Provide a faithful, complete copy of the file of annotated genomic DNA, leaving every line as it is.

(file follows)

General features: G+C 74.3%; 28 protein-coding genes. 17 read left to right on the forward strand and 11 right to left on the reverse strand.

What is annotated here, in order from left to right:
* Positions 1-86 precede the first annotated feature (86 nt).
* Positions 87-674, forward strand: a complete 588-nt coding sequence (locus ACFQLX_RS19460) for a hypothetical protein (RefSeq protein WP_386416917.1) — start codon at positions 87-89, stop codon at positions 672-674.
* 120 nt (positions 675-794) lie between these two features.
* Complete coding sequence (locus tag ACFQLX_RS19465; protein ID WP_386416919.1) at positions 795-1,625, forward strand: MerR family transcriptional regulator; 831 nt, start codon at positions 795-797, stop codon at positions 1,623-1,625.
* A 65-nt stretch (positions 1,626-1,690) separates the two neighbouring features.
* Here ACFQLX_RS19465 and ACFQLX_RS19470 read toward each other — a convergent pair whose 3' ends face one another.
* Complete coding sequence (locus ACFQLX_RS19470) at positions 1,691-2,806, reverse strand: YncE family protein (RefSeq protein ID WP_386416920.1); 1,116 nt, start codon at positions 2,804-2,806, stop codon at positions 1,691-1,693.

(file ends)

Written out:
General features: G+C 74.3%; 28 protein-coding genes. 17 read left to right on the forward strand and 11 right to left on the reverse strand.

What is annotated here, in order from left to right:
* Positions 1-86 precede the first annotated feature (86 nt).
* Positions 87-674, forward strand: a complete 588-nt coding sequence (locus ACFQLX_RS19460) for a hypothetical protein (RefSeq protein WP_386416917.1) — start codon at positions 87-89, stop codon at positions 672-674.
* 120 nt (positions 675-794) lie between these two features.
* Complete coding sequence (locus tag ACFQLX_RS19465; protein ID WP_386416919.1) at positions 795-1,625, forward strand: MerR family transcriptional regulator; 831 nt, start codon at positions 795-797, stop codon at positions 1,623-1,625.
* A 65-nt stretch (positions 1,626-1,690) separates the two neighbouring features.
* Here ACFQLX_RS19465 and ACFQLX_RS19470 read toward each other — a convergent pair whose 3' ends face one another.
* Complete coding sequence (locus ACFQLX_RS19470) at positions 1,691-2,806, reverse strand: YncE family protein (RefSeq protein ID WP_386416920.1); 1,116 nt, start codon at positions 2,804-2,806, stop codon at positions 1,691-1,693.